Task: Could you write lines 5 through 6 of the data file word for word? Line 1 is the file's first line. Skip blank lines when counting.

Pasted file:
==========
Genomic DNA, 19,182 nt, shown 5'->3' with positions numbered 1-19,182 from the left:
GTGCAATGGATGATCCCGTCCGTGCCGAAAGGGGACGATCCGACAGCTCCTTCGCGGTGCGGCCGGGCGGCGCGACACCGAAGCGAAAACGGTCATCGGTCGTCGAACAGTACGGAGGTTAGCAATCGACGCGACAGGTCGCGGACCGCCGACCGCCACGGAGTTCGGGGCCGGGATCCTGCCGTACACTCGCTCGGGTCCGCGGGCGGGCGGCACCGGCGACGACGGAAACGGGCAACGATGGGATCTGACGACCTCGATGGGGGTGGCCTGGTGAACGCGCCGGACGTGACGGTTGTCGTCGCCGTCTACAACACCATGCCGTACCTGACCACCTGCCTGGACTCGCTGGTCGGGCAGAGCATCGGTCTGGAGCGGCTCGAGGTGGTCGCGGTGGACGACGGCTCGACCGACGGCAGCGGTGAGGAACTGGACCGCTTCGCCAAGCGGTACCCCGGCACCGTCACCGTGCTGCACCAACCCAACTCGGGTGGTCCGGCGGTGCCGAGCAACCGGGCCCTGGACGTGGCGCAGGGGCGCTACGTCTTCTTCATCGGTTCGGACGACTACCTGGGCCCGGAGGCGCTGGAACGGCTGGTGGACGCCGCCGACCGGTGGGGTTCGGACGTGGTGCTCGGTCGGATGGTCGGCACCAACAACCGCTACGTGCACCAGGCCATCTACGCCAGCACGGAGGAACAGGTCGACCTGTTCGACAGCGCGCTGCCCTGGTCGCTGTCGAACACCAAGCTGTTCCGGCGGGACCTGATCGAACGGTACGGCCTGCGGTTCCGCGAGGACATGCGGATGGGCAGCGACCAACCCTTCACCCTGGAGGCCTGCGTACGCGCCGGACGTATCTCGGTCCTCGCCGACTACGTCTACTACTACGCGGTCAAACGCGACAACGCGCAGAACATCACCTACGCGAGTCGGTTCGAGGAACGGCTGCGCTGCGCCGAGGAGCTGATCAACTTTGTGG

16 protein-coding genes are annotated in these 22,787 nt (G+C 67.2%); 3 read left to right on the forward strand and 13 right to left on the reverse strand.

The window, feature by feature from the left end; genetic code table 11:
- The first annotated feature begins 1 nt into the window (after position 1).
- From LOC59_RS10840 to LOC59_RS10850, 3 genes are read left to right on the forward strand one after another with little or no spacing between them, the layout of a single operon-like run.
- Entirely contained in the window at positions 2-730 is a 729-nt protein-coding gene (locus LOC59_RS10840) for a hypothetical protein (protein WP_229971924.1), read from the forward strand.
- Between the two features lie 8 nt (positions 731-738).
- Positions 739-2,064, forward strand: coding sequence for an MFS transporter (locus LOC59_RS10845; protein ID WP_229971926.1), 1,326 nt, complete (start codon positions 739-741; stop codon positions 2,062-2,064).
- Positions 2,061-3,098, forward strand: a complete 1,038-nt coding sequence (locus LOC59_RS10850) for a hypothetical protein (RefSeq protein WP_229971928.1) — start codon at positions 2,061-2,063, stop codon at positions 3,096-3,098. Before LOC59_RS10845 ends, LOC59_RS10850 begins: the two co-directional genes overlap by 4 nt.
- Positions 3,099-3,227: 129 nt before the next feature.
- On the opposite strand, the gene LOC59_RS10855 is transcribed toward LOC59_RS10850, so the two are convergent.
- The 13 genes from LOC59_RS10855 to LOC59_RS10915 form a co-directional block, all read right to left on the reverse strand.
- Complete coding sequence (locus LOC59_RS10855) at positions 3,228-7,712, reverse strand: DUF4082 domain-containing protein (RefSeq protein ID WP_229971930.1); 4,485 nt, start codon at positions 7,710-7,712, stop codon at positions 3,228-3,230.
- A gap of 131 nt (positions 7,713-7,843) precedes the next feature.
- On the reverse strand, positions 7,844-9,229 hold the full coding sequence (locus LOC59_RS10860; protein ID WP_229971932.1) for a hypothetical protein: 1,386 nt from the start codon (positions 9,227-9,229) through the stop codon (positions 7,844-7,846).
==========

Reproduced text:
- The first annotated feature begins 1 nt into the window (after position 1).
- From LOC59_RS10840 to LOC59_RS10850, 3 genes are read left to right on the forward strand one after another with little or no spacing between them, the layout of a single operon-like run.